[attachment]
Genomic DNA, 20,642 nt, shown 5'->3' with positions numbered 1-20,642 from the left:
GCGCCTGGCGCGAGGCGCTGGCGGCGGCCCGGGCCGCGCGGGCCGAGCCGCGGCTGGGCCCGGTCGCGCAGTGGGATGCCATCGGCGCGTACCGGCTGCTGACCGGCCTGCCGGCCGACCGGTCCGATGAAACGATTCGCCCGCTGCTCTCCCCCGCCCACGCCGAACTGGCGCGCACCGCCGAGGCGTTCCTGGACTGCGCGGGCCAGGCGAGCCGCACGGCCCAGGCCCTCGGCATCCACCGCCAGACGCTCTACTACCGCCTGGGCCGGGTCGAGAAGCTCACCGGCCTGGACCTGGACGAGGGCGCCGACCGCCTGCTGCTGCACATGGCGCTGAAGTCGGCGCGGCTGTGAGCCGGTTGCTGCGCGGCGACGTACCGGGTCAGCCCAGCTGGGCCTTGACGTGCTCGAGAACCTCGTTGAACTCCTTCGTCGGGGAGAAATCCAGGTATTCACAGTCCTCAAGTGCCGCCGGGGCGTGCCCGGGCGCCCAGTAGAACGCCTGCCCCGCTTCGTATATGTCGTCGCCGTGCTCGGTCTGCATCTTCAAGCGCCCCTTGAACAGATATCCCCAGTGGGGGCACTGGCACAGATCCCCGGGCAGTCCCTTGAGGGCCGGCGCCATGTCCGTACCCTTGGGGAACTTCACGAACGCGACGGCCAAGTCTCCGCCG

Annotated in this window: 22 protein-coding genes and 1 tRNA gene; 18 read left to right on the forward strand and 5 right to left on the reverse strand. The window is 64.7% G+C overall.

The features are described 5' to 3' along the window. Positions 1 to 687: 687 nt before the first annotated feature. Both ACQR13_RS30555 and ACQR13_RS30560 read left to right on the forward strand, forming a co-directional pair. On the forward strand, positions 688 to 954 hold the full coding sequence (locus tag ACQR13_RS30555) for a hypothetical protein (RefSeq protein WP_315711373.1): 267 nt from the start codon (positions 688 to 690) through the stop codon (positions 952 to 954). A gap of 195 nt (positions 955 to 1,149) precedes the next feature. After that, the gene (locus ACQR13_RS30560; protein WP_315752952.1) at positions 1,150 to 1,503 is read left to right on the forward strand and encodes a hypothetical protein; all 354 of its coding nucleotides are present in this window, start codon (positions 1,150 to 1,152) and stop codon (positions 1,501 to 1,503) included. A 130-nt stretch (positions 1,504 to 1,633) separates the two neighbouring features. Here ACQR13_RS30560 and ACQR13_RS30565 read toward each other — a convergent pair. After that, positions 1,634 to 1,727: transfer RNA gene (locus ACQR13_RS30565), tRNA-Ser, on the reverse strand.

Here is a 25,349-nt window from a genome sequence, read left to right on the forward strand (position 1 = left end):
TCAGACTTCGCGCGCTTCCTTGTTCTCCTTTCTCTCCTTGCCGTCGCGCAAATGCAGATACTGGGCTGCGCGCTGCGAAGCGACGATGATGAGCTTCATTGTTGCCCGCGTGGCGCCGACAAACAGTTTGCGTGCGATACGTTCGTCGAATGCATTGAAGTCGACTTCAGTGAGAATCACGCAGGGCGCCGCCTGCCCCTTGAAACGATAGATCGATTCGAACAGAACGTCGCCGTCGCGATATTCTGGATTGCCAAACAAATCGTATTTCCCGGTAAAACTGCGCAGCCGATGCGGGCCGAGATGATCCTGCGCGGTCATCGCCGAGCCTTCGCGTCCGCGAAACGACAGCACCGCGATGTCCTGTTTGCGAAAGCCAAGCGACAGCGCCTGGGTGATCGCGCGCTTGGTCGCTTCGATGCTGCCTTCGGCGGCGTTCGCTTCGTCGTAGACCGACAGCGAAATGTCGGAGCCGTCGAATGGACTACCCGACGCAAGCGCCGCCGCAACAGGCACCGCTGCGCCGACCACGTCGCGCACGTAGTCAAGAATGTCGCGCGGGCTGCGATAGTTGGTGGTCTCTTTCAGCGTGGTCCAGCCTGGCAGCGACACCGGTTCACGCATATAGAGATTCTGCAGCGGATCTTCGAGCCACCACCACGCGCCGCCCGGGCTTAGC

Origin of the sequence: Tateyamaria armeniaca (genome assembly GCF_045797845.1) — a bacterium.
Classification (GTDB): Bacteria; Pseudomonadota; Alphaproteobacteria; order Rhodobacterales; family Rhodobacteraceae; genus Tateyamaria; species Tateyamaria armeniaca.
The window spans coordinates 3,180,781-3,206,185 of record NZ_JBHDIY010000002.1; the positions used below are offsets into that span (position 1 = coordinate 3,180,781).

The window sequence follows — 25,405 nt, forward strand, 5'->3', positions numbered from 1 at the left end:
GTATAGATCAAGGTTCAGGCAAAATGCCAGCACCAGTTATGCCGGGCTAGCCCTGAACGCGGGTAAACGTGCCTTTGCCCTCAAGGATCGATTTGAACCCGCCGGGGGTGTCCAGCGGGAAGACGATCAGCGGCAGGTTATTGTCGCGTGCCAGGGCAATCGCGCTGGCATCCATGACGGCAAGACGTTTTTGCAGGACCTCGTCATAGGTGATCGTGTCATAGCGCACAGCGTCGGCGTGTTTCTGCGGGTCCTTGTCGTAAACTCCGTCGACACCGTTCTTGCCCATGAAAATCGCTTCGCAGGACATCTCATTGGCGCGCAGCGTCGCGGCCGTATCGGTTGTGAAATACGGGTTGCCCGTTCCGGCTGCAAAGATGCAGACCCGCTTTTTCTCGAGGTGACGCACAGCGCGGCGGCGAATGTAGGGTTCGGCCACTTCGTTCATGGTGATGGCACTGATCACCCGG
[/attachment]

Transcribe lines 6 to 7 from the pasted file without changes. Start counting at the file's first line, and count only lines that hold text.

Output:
TCAGACTTCGCGCGCTTCCTTGTTCTCCTTTCTCTCCTTGCCGTCGCGCAAATGCAGATACTGGGCTGCGCGCTGCGAAGCGACGATGATGAGCTTCATTGTTGCCCGCGTGGCGCCGACAAACAGTTTGCGTGCGATACGTTCGTCGAATGCATTGAAGTCGACTTCAGTGAGAATCACGCAGGGCGCCGCCTGCCCCTTGAAACGATAGATCGATTCGAACAGAACGTCGCCGTCGCGATATTCTGGATTGCCAAACAAATCGTATTTCCCGGTAAAACTGCGCAGCCGATGCGGGCCGAGATGATCCTGCGCGGTCATCGCCGAGCCTTCGCGTCCGCGAAACGACAGCACCGCGATGTCCTGTTTGCGAAAGCCAAGCGACAGCGCCTGGGTGATCGCGCGCTTGGTCGCTTCGATGCTGCCTTCGGCGGCGTTCGCTTCGTCGTAGACCGACAGCGAAATGTCGGAGCCGTCGAATGGACTACCCGACGCAAGCGCCGCCGCAACAGGCACCGCTGCGCCGACCACGTCGCGCACGTAGTCAAGAATGTCGCGCGGGCTGCGATAGTTGGTGGTCTCTTTCAGCGTGGTCCAGCCTGGCAGCGACACCGGTTCACGCATATAGAGATTCTGCAGCGGATCTTCGAGCCACCACCACGCGCCGCCCGGGCTTAGC

Origin of the sequence: Tateyamaria armeniaca (genome assembly GCF_045797845.1) — a bacterium.